The Rode wireless strikes me as a bluetooth unit, which is good, as the FCC just sold some bandwidth to telecoms that some wireless systems rely on, which will render them obsolete very soon.

The Rodelink system uses 2.4GHz transmission. So if there's a lot of Wi-fi around, there's more chance for dropouts as the system constantly jumps between the strongest frequencies. I haven't had any major issues other than range in large crowds.

Spy Black's picture

Yes, it's not s good solution. The bigger problems is telecoms eating up spectrum. Now with a loyal servant in the FCC they'll probably continue to snap up all the spectrum it can steal.

cameramanDop Shanghai Hong Kong's picture

I support this choice 100%, G3 system is the best for the price right now. Rode system suffer from weird interference sometime, not reliable. Sony sounds quality is way lower..

Mark Alameel's picture

I'm so happy that F-Stoppers is doing this type of content (like the old days). AWESOME!

Pretty much all of our lavs at the TV station I work at are Sennheiser MKE2s. They sound great. My only gripe with them is that the mic cables have a memory so eventually the cables get kinked and they can't be straightened out.

Lee Christiansen's picture

Best radio system (that I own) is the Audio Ltd 2040 system, although this is now superceded by their new A10 digital rig. Built like a tank, range that goes forever - and through walls, lots of walls. My system is diversity based for signal reliability, (of course the digital system doesn't need this.)

And for mics, I've not found better than either the Tram TR50 (which has been an industry standard for 30+ years), or the Sanken COS11.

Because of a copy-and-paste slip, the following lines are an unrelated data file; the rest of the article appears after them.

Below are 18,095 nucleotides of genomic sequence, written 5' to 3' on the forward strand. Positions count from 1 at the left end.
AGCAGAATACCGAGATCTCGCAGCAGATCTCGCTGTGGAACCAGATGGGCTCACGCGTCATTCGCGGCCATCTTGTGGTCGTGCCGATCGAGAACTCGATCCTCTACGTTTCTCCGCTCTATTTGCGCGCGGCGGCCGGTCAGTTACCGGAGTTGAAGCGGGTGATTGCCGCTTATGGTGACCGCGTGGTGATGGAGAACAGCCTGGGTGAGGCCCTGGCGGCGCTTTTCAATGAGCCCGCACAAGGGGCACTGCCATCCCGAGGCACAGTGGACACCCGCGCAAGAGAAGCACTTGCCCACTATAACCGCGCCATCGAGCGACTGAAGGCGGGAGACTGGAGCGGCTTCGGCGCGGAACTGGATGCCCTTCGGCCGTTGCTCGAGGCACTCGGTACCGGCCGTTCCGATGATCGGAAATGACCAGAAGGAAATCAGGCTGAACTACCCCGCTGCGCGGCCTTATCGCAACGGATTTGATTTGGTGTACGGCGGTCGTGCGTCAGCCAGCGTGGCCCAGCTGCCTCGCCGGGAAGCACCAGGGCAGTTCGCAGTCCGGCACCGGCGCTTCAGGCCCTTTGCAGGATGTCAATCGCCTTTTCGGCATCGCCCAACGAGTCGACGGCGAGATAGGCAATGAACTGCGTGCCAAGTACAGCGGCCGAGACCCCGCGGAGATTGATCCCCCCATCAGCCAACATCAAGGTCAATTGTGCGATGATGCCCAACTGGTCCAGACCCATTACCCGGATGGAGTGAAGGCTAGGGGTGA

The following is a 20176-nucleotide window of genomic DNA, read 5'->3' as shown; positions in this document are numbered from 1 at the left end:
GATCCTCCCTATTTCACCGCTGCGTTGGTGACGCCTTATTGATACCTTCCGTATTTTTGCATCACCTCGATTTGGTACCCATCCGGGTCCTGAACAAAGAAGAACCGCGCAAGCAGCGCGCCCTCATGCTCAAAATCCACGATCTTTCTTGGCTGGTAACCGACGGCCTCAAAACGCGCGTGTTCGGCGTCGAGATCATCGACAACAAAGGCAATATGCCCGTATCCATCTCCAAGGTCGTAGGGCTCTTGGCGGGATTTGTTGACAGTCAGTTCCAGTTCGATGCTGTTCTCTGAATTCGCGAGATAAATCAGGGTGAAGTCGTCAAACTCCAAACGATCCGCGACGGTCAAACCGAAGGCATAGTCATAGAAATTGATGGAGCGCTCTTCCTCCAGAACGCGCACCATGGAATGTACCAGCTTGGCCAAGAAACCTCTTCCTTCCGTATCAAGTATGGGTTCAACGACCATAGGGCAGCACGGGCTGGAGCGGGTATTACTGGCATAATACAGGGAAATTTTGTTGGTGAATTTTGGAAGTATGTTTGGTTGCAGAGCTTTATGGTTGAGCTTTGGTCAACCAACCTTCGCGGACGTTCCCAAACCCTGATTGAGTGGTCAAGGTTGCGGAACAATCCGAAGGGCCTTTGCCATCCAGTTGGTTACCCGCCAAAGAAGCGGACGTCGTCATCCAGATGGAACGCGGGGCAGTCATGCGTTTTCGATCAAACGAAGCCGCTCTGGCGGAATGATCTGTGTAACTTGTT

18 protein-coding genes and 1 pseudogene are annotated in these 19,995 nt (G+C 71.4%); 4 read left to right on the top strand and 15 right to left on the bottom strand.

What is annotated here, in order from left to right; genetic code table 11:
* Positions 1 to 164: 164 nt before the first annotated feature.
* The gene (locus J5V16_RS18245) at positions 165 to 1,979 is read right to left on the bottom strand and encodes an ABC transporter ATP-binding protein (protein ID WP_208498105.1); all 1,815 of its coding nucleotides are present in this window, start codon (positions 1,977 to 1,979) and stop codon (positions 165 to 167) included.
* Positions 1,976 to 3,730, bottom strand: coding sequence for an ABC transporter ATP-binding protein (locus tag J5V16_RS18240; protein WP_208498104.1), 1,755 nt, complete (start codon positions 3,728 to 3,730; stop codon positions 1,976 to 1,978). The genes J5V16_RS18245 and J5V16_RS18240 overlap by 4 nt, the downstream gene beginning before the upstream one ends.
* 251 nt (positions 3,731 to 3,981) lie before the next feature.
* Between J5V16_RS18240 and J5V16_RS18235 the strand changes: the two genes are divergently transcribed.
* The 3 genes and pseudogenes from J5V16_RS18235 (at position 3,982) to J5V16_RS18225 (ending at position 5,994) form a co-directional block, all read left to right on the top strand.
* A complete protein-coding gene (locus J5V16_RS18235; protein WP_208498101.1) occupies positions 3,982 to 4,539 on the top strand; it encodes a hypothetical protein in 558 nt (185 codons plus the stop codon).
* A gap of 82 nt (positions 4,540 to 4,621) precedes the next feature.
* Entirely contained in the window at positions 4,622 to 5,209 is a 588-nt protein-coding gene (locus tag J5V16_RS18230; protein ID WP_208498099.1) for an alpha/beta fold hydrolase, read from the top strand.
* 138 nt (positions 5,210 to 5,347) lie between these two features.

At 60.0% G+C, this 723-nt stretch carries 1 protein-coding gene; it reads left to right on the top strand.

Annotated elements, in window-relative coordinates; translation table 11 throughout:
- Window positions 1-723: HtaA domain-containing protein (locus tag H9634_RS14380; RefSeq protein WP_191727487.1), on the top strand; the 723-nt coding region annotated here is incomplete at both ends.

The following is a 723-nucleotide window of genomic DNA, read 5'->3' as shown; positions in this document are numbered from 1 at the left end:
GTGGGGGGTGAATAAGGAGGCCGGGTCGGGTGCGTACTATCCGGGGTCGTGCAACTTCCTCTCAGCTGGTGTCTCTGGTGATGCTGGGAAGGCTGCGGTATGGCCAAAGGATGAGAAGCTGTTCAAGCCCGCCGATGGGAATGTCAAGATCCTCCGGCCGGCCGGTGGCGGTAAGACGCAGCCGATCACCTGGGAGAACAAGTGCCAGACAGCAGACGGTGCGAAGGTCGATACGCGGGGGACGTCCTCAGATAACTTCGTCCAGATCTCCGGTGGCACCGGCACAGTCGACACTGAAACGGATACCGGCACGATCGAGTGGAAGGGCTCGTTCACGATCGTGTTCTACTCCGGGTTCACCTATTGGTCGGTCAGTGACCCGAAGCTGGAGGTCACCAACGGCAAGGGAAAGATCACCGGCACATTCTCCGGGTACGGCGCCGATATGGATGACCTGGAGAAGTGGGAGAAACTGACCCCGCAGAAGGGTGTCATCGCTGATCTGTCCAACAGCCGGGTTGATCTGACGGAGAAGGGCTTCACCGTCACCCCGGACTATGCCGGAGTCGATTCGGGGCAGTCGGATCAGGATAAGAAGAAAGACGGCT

Both those mics are easy to hide and have virtually no cable noise. The Sanken gives a very flat response, so I prefer to roll off the audio at 100Hz whislt the Tram has a nice sparky quality to it that cuts nicely through background. Both mics are remarkably clean and work well wit the compasion system of my 2040 mics.

As to under clothing fixing, both mics work well with the fittings supplied, (Tram works best with the mic reversed on its clip aka a PZM arrangement). But if you need a little extra help, Rycote do excellent "Stickies" which render clothing rustle much quieter.

To be honest, I've never quite liked the sound of Sennheiser mics. I've found them a little lifeless and not so clean. (But we all have our own audio preferences).

Certainly sounds like you have more experience than us. I look forward to trying these recommendations.

Lee Christiansen's picture

I started life as a sound engineer with a 24-track studio, and ended up being a sound recordist for BBC Television in the UK. Half of my work is in TV as a cameraman, but I still freelance occasionally as a location recordist - lots of fun.

COS11 All the way, very common among audio pros around here as well. Audio Ltd. less so, but makes sense if you are based in the UK. Its mostly Lectro 400 series around here - my personal set is a Zaxcom tx900LT & RX900S, its digital and the transmitter has recording built in to a micro SD as a safety precaution.

For the invsiLavs have you considered surgical tape rather than duct tape?

Dan Watson's picture

I've started using the Tascam DR-10L which doesn't sound quite as good as the MKE2 but still very good. It records locally so I never have to worry about interference issues, it's small as crap, it records 2 levels in case you have peaking, and it sets up in seconds. It's my go to for live work where I can't stop the shoot...like a wedding/event or when I'm not monitoring the audio (self shooting). For situations where I CAN interrupt the shoot & monitor, the Rode or G3 are great because I can monitor it live and if there is an issue, stop the shoot. But for weddings, you monitor the audio before the shoot and do a lot of praying...and redundancy. It's not like if you discover an issue you are going to run up on stage and fix the lav! So I rarely use my Rode wireless kit which is more risky than the DR-10L.

Lee and Patrick, when you showed you double mic with two lavs....I assume they go to two G3 transmitters? Or is one to a pocket recorder (like a Tascam DR-10L or other). Thank in advance.

Yes 2 g3s

Thank you. You guys always kill it. Great content and style. Thanks.